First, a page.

Jakub Arnold

Duplication in Tests Is Sometimes GoodMay 4, 2014

Having powerful tools like RSpec gives us so much power, that what was once a nice suite of readable specs becomes a huge bunch of unreadable mess, just because someone tried to DRY it up.

When writing your production code, there’s a good reason to keep the code DRY. Most of the times having duplication in your code can be a smell. But just because something sometimes smells, it doesn’t mean you should try to fix it all the time. This becomes even more important when writing tests.

Let’s compare these two examples

specify :draft? do
  build(:post, status: Post::DRAFT).should be_draft
  build(:post, status: Post::PUBLISHED).should_not be_draft
end

specify :published? do
  build(:post, status: Post::DRAFT).should_not be_published
  build(:post, status: Post::PUBLISHED).should be_published
end

This looks ok, but could we maybe refactor it a little bit to avoid the duplication there?

let(:draft_post) { build(:post, status: Post::DRAFT) }
let(:published_post) { build(:post, status: Post::PUBLISHED) }

specify :draft? do
  draft_post.should be_draft
  published_post.should_not be_draft
end

specify :published? do
  draft_post.should_not be_published
  published_post.should be_published
end

Now that we don’t have that ugly duplication anymore, let’s ask ourselves if the refactored test is really better? There is less duplication, but we’ve split each test in two parts. The problem comes when one of these tests fails, and suddenly you need to look around in the whole file to see where the setup is being performed.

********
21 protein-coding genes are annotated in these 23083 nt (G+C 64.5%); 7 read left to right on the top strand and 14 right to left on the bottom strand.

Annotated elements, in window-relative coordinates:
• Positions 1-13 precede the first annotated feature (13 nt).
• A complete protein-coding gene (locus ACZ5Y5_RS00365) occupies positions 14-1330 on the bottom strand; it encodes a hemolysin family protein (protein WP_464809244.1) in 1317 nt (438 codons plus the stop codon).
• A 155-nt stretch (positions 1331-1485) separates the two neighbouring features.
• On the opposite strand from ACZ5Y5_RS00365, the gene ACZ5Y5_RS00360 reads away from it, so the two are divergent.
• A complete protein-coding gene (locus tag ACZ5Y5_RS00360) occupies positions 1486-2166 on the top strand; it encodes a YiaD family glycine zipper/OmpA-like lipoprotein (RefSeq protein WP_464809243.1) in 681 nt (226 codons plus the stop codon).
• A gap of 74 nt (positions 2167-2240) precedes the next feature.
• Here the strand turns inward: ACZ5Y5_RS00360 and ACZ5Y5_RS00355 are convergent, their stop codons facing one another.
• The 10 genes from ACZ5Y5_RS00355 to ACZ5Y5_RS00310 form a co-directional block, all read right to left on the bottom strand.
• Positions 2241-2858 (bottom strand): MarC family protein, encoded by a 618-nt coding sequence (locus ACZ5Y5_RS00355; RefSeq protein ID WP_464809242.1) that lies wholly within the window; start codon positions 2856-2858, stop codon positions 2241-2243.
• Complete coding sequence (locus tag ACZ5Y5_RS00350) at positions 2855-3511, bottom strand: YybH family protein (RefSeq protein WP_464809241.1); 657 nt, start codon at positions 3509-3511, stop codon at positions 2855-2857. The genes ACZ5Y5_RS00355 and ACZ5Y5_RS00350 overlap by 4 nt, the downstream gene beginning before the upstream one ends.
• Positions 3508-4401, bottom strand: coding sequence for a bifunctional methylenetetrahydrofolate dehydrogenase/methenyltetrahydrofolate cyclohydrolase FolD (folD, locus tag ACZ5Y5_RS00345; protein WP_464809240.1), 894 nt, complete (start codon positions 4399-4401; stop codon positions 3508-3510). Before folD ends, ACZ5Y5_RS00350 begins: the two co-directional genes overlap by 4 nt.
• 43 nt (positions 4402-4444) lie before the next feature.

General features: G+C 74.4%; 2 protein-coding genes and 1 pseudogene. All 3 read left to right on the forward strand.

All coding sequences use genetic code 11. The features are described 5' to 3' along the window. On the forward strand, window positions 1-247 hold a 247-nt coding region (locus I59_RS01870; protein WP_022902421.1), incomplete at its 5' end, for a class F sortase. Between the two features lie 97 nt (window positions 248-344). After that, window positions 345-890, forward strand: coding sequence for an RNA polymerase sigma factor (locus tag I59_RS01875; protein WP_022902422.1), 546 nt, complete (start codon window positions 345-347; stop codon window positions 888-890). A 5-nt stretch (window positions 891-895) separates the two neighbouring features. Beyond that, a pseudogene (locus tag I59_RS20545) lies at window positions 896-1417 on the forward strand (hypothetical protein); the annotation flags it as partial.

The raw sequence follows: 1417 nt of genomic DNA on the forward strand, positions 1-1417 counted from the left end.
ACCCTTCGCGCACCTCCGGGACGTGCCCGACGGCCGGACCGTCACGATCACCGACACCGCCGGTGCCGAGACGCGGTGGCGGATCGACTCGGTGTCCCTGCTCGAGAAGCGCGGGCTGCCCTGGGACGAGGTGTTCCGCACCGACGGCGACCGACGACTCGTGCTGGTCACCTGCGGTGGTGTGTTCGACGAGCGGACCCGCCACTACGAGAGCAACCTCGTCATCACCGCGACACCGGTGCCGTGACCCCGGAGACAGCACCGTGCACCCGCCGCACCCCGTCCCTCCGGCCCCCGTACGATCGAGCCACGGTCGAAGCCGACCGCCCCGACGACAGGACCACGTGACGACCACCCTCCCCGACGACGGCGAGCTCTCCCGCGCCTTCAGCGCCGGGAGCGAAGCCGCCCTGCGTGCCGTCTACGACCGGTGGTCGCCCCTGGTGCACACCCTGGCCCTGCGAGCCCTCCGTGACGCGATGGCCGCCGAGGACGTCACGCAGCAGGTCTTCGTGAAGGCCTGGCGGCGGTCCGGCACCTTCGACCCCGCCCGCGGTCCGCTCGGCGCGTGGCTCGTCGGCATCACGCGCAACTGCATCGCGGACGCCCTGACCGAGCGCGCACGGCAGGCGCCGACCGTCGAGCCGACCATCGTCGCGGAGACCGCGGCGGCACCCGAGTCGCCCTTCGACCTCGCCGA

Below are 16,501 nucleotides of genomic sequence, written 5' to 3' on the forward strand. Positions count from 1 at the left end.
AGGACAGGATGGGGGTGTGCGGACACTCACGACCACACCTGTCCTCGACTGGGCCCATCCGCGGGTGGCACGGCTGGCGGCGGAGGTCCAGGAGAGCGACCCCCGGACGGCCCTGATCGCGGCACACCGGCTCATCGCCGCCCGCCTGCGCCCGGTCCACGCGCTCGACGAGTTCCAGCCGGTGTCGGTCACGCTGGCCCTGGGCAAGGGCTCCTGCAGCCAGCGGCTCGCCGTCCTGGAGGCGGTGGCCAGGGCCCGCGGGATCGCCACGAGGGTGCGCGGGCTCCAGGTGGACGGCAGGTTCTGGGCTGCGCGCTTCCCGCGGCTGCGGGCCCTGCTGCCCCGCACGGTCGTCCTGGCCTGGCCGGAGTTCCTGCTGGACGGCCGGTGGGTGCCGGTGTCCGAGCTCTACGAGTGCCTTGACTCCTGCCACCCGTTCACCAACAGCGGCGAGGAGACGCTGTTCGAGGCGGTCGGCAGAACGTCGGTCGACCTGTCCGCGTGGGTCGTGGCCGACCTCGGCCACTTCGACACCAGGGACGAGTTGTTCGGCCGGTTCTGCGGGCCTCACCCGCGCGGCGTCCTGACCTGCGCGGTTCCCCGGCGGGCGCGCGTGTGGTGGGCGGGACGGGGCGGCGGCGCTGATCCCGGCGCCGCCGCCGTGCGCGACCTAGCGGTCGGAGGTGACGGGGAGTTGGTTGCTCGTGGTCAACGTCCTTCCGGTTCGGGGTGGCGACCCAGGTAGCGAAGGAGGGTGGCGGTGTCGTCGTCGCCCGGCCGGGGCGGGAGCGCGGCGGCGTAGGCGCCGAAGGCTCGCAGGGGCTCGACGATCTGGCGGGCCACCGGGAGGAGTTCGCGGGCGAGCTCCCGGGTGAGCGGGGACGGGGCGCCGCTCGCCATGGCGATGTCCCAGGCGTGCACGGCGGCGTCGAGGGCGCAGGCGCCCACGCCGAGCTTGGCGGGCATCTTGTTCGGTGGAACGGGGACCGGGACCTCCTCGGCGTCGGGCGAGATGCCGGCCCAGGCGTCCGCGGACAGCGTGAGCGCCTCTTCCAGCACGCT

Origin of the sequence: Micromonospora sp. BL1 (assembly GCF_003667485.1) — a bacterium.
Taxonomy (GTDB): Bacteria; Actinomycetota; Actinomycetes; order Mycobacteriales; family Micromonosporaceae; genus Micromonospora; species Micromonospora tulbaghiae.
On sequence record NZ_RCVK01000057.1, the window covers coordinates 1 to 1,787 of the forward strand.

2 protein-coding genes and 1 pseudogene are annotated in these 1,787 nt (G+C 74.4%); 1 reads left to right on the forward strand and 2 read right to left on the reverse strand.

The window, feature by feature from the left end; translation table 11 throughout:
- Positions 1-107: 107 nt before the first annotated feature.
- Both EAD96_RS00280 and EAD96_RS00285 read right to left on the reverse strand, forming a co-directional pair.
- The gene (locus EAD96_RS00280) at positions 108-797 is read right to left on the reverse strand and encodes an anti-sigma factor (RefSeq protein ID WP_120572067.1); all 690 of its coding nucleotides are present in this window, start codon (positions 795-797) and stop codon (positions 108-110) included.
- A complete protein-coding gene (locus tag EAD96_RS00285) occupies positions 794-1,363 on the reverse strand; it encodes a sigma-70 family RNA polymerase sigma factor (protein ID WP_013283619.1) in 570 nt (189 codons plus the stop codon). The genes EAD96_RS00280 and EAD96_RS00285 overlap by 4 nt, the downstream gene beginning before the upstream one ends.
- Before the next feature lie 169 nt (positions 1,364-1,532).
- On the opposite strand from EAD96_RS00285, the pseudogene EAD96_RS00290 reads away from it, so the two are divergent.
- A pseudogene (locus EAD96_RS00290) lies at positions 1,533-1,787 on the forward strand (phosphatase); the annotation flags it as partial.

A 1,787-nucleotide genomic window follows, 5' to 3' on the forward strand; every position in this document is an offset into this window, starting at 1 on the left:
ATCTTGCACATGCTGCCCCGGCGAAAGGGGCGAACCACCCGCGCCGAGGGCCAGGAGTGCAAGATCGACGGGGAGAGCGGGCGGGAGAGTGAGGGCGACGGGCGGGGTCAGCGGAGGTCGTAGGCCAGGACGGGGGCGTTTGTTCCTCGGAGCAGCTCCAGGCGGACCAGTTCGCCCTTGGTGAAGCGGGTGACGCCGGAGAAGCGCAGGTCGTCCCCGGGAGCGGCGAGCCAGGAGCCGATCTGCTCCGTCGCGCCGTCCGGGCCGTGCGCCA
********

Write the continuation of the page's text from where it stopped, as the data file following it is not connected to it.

This becomes even worse if you use more than one let to setup your specs, such as

let(:user1) { create(:user) }
let(:user2) { create(:user) }
let(:post) { create(:post, user: user1) }
let(:admin) { create(:user, :admin) }

it "doesn't allow any other user to delete a post" do
  user2.can_delete?(post).should be_false
end

it "allows admins to delete any post" do
  admin.can_delete?(post).should be_true
end

Imagine you have 20 tests like this for each context, and then define some other variables in the context above. A single failure will force you to scroll up and down and look around in 500 lines of test code, instead of just seeing everything in one place, such as.

it "doesn't allow any other user to delete a post" do
  user1 = create(:user)
  user2 = create(:user)
  post = create(:post, user: user1)

  user2.can_delete?(post).should be_false
end

it "allows admin to delete any post" do
  post = create(:post)
  admin = create(:admin)

  admin.can_delete?(post).should be_true
end

Is there more duplication? Yes. But if test #2 fails tomorrow, you’ll see what exactly is being tested, instead of having to spend 5 minutes goofing around in the spec file to see what is actually going on.

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